I write this week’s column to mark not the rise of some new issue, but the end of one. The great trade deficit debate that occupied thinkers about economics from the 1980s well into the 2000s has finally gone away.
This declaration of peace has two chief causes. One is the dwindling of China’s trade surpluses – the gap between China’s exports and its imports. The second, specific to Australia, is the appearance (at least for the moment) of a big Australian trade surplus. In 2019 Australia exported A$67.7 billion more than it imported.
A debt trap?
In the 1980s, persistent current account deficits and the foreign debt they create became a hot political issue in Australia, the United States and many other countries.
It wasn’t just politicians and their followers fretting over monthly trade statistics; economists fretted too. They feared one or both nations could slide into a "debt trap" where the debtors would be unable to make good on their debts. Some called for drastic action to forestall this fate.
In Australia, the rising current account deficit led Labor treasurer Paul Keating to push official interest rates up to 17 per cent, triggering Australia’s 1990 recession. In the US, conservative governments under Reagan and George H.W. Bush also suffered economists’ criticisms.
For the best part of three decades, people kept worrying that high current account deficits were going to bring many western economies down. Of course, in 2008 something really did threaten to bring down western economies – but it was unsustainable housing debt, not trade imbalances.
Perhaps the first real sceptic’s attack on the deficits-are-disaster school came in 1988 from the Australian economist Professor John Pitchford (that article is preserved online). Pitchford argued lucidly that the current account deficit looked like the aggregate of a bunch of private sector decisions. Whatever it was, he argued, it had not been established as a genuine problem.
A third of a century later, all the evidence is finally in, and Pitchford was right. The terrible consequences of current account deficits that critics feared simply never came to pass. It turns out that trends which cannot be sustained often reverse themselves naturally.
Now, after many gyrations, Australia’s current account has in the past few months recorded surpluses for the first time since 1975. The surpluses will probably be short-lived, and we still have large debts to the rest of the world, but a long period of low world interest rates is making that debt much cheaper to maintain.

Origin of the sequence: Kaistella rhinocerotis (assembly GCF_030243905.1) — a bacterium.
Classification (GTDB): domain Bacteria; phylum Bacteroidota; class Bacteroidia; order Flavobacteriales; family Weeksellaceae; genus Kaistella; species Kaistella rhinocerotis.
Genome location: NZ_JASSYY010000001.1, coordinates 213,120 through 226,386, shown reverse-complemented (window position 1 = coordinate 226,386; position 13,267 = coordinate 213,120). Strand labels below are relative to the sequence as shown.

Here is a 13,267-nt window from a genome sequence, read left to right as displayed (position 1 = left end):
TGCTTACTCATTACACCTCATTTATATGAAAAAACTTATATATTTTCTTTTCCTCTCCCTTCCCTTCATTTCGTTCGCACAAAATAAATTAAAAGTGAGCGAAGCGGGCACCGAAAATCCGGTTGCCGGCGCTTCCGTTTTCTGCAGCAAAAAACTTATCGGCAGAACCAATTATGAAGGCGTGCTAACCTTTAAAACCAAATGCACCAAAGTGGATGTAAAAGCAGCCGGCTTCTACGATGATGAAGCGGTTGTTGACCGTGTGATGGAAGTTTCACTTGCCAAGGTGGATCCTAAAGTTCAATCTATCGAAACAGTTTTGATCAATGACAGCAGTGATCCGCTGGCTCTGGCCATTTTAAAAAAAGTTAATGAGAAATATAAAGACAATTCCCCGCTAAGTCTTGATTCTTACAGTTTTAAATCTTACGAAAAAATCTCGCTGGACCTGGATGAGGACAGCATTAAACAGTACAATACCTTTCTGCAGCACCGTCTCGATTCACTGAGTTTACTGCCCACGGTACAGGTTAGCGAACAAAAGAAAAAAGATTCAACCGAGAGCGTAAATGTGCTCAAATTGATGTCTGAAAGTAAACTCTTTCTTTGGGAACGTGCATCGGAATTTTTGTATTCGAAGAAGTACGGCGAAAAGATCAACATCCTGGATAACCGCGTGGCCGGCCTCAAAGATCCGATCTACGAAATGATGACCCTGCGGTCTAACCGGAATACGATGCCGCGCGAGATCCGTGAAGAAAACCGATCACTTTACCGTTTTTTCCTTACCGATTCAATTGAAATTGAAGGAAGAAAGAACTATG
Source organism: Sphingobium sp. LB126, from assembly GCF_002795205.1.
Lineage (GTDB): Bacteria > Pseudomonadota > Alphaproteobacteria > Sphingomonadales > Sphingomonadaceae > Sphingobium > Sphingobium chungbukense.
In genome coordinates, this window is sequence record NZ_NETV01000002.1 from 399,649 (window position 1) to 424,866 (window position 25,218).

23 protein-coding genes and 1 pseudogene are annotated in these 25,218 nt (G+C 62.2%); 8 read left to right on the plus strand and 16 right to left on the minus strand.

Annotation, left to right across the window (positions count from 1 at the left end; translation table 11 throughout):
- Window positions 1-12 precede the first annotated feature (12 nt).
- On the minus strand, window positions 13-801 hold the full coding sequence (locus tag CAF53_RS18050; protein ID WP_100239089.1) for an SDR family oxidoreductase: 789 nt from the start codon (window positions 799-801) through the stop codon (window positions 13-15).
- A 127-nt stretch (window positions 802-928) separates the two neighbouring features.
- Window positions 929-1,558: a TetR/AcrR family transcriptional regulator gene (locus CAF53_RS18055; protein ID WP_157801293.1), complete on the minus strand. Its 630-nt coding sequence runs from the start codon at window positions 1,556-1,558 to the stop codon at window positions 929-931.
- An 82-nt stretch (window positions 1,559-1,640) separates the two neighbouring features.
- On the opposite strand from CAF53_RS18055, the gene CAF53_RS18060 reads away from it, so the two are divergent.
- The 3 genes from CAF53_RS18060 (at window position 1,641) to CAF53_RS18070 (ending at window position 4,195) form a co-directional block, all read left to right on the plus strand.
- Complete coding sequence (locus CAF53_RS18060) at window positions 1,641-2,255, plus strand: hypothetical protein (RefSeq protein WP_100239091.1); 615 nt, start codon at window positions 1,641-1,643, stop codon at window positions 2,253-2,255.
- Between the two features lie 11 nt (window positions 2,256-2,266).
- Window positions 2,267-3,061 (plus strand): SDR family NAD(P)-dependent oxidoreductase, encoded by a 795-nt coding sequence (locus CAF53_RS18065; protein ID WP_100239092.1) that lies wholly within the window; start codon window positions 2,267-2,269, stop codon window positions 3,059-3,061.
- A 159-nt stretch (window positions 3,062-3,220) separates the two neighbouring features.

Seen from one perspective, the single chief cause of Australia’s surpluses is China’s appetite for iron ore and coal. Australia happily feeds this Chinese appetite, and many others, so that Australia now runs trade surpluses with China and with the world in general.
A gloomier perspective is that Australia is attracting a lot less foreign investment capital these days, turning our capital account surplus into a deficit. In fact, both perspectives are true; they are, as Alfred Marshall put it, "two blades of the scissor".
Australia’s trade surplus with China is unusually large. But China’s overall trade surpluses with the world, which exploded after the country joined the World Trade Organisation in 2001, have also now almost disappeared. Its goods exports have actually been dropping (as a share of GDP, at least) since around 2015; each year, an increasingly wealthy China finds a little more of its goods output is being bought by the Chinese themselves.
And China continues to import more services from abroad – notably tourism. The Chinese are discovering the rest of the world so industriously that the country now has a tourism deficit of around US$250 billion a year. China is slowly coming to look a lot more like other national economies.
Finding the right worries
We should probably be wary of drawing too many lessons here. It’s true we were more worried than we needed to be about trade deficits. On the other hand, we weren’t worried enough about mortgage debt in the lead-up to 2007-2008.
It’s still sometimes hard to know what to worry about, and when to chill out. But we can, for the moment, chill out about trade balances.